Lately I've been playing around with Songbird, a Mozilla-based music management application for Windows, Mac OS, and Linux that is still in the early stages of development. Out of the box it tries very hard to pretend to be Apple iTunes, but doesn't do it very well. Only development builds are available for download right now, which is probably the reason for some of the slowness and general glitchiness of the user interface (the heights of individual text lines are a constant and yet the font sizes aren't, which makes it damnably difficult to read song titles most times), so I can't write it off yet, but I have to be honest, I'm not terribly impressed at the moment. There are some good extensions available for it, however, and you can download new skins (referred to as 'feathers') for the application if you so choose. I might do that soon and see if one of the more lightly colored themes makes it easier to use. iPod support is sketchy in v0.5 right now and requires a plugin from the Songbird extension library (free to download and use but you have to search for it); v0.6 is supposed to have better MP3 player support, I've read. Because Songbird is based upon the Mozilla application framework, it supports tabs in the same way as Firefox, so you can have your music library open in one tab, browse an online music store like eMusic in another tab, read Wikipedia entries on your favorite bands in other tabs, and still check your e-mail if you so choose. I haven't profiled memory usage yet on Windbringer, but from the unscientific glance at the memory utilization graph on the toolbar, there wasn't much of a hit incurred after it finished indexing several thousand .mp3's.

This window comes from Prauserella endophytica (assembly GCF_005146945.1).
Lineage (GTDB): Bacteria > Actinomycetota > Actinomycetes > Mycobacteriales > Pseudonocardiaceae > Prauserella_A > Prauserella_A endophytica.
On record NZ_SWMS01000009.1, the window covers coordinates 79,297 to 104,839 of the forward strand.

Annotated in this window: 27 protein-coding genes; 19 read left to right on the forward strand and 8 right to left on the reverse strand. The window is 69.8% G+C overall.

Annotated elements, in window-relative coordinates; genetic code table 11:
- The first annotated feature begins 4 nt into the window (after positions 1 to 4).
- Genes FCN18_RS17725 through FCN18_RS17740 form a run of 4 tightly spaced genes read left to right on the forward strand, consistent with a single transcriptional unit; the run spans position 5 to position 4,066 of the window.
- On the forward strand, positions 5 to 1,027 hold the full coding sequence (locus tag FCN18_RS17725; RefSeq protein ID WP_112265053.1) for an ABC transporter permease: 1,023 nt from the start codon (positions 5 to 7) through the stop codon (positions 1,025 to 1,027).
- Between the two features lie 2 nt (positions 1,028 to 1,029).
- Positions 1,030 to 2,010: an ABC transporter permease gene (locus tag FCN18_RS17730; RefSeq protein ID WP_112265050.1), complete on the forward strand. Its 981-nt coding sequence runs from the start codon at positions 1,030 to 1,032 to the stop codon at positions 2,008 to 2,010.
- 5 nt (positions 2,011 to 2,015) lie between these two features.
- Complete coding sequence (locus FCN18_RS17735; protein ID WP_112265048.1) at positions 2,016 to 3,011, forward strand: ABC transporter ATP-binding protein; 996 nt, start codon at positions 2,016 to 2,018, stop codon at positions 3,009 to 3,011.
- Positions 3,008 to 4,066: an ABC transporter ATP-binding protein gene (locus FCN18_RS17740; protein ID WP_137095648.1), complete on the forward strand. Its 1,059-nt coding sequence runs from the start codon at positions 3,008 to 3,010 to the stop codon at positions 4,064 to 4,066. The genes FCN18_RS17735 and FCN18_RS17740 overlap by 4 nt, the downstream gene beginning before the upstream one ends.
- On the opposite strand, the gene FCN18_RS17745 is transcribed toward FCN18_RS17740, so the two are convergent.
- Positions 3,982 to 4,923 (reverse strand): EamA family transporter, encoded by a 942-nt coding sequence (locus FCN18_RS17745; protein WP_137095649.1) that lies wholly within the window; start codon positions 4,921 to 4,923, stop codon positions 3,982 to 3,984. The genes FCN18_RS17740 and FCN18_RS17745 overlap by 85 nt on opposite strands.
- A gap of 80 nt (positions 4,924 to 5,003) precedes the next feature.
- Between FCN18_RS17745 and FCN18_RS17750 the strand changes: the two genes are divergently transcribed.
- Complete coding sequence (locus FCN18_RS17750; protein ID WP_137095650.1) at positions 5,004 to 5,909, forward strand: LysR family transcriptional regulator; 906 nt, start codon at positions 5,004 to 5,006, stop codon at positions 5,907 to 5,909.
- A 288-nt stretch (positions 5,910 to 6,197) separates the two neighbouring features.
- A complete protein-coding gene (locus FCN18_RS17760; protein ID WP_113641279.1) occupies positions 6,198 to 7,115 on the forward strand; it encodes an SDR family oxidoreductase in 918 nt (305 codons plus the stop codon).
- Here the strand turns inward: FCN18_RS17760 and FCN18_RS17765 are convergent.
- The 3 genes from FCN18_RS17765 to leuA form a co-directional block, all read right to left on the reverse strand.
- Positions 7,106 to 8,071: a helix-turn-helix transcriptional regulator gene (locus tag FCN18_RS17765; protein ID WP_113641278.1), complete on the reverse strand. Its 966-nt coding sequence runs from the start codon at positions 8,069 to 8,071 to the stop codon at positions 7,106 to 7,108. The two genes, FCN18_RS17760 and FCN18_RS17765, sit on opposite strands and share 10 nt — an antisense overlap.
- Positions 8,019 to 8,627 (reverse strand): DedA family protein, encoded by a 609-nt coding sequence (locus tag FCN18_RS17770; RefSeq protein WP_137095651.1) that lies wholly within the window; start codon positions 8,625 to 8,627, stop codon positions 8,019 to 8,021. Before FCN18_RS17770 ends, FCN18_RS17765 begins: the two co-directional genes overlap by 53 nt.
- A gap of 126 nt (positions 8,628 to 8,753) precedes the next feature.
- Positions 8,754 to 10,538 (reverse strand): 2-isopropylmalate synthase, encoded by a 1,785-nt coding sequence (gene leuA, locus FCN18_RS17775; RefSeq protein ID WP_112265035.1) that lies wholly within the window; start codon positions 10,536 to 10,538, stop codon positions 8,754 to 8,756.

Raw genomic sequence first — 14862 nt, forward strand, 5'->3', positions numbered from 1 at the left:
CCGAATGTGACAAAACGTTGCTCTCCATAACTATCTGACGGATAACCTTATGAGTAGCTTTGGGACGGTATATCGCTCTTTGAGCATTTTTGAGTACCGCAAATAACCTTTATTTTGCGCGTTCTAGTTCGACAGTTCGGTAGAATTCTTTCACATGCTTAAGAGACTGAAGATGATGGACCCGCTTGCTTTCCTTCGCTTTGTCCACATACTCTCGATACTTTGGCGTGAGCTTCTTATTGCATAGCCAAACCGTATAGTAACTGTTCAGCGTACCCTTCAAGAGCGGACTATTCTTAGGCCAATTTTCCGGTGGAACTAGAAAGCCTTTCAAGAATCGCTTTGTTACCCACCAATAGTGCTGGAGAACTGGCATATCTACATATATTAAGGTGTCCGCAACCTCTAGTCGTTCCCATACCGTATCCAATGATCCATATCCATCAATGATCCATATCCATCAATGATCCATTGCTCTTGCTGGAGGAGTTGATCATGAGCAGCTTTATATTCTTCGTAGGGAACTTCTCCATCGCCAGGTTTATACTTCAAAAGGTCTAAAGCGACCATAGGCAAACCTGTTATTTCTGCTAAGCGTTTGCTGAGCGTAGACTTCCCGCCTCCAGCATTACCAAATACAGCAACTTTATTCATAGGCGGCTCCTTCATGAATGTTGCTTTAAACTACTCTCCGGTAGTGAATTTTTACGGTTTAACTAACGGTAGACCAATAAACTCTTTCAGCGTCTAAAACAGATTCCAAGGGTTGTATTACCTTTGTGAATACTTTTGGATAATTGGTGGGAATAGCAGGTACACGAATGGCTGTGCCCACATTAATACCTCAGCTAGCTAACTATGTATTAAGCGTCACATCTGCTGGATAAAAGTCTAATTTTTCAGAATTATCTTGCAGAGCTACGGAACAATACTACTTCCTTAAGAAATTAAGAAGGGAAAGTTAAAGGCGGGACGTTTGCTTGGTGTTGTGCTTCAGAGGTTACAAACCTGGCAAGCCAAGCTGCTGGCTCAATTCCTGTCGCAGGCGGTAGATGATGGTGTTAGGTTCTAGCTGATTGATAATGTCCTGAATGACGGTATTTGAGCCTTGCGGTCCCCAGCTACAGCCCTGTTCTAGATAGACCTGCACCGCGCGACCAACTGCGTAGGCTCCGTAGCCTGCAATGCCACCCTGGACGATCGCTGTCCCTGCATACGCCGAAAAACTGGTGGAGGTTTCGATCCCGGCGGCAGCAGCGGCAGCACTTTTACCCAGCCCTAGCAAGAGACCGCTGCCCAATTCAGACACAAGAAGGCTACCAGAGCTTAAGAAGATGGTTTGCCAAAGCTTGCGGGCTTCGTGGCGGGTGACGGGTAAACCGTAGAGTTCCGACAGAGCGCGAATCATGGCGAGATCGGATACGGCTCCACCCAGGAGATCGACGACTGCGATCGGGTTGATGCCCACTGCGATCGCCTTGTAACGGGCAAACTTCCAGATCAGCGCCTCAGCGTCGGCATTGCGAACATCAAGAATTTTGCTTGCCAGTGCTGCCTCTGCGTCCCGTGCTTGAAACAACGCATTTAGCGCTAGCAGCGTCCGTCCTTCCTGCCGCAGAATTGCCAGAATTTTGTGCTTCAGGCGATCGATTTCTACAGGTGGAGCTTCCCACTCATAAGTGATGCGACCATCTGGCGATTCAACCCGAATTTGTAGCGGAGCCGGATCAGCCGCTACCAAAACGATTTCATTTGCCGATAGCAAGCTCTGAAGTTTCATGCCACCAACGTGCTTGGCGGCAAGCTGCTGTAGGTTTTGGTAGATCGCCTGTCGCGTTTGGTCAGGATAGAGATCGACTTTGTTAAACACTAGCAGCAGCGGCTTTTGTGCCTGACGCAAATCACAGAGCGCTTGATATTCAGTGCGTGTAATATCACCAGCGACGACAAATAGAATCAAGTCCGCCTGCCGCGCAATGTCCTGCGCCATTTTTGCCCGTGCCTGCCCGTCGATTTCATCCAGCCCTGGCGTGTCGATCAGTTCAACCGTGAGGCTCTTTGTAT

Honestly, I'm still more of a fan of the "keep music organized in directories as much as possible" method of music indexing and using Audacious to listen to music, but I'm willing to give it a try once iPod support stabilizes a bit.

As if it wasn't a busy enough week, my temporary crown popped loose this morning while I was brushing my teeth. I managed to stick it back on but knowing that the cement's loose has me a little concerned. I'm considering picking up some emergency dental cement on my way home tonight to ensure that it stays in place until Friday, when I go in to have the permanant crown installed.